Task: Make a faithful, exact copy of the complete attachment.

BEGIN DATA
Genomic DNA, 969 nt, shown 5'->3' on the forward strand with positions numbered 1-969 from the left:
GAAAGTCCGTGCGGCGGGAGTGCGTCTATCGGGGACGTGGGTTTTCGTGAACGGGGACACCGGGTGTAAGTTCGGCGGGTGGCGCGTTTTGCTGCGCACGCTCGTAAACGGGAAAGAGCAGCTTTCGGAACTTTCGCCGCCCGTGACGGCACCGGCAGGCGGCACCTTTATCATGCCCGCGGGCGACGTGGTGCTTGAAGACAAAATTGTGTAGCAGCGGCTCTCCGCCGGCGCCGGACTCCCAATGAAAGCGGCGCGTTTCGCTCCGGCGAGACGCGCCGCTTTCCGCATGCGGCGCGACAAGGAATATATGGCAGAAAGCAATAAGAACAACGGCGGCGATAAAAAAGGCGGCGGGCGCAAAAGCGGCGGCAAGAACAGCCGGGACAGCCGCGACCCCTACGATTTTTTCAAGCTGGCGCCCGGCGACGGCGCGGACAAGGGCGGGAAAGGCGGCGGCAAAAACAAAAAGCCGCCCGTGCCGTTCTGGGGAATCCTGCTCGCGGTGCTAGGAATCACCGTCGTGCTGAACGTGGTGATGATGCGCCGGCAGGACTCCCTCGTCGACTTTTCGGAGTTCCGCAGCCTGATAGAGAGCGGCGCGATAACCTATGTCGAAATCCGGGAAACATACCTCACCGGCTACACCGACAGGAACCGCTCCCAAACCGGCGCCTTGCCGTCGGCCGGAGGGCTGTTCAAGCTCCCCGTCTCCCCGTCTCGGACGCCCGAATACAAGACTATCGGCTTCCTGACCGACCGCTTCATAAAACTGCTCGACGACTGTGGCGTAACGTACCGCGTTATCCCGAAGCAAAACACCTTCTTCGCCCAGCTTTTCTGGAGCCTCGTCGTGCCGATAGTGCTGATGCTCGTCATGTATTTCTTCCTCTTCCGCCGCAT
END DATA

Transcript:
Genomic DNA, 969 nt, shown 5'->3' on the forward strand with positions numbered 1-969 from the left:
GAAAGTCCGTGCGGCGGGAGTGCGTCTATCGGGGACGTGGGTTTTCGTGAACGGGGACACCGGGTGTAAGTTCGGCGGGTGGCGCGTTTTGCTGCGCACGCTCGTAAACGGGAAAGAGCAGCTTTCGGAACTTTCGCCGCCCGTGACGGCACCGGCAGGCGGCACCTTTATCATGCCCGCGGGCGACGTGGTGCTTGAAGACAAAATTGTGTAGCAGCGGCTCTCCGCCGGCGCCGGACTCCCAATGAAAGCGGCGCGTTTCGCTCCGGCGAGACGCGCCGCTTTCCGCATGCGGCGCGACAAGGAATATATGGCAGAAAGCAATAAGAACAACGGCGGCGATAAAAAAGGCGGCGGGCGCAAAAGCGGCGGCAAGAACAGCCGGGACAGCCGCGACCCCTACGATTTTTTCAAGCTGGCGCCCGGCGACGGCGCGGACAAGGGCGGGAAAGGCGGCGGCAAAAACAAAAAGCCGCCCGTGCCGTTCTGGGGAATCCTGCTCGCGGTGCTAGGAATCACCGTCGTGCTGAACGTGGTGATGATGCGCCGGCAGGACTCCCTCGTCGACTTTTCGGAGTTCCGCAGCCTGATAGAGAGCGGCGCGATAACCTATGTCGAAATCCGGGAAACATACCTCACCGGCTACACCGACAGGAACCGCTCCCAAACCGGCGCCTTGCCGTCGGCCGGAGGGCTGTTCAAGCTCCCCGTCTCCCCGTCTCGGACGCCCGAATACAAGACTATCGGCTTCCTGACCGACCGCTTCATAAAACTGCTCGACGACTGTGGCGTAACGTACCGCGTTATCCCGAAGCAAAACACCTTCTTCGCCCAGCTTTTCTGGAGCCTCGTCGTGCCGATAGTGCTGATGCTCGTCATGTATTTCTTCCTCTTCCGCCGCAT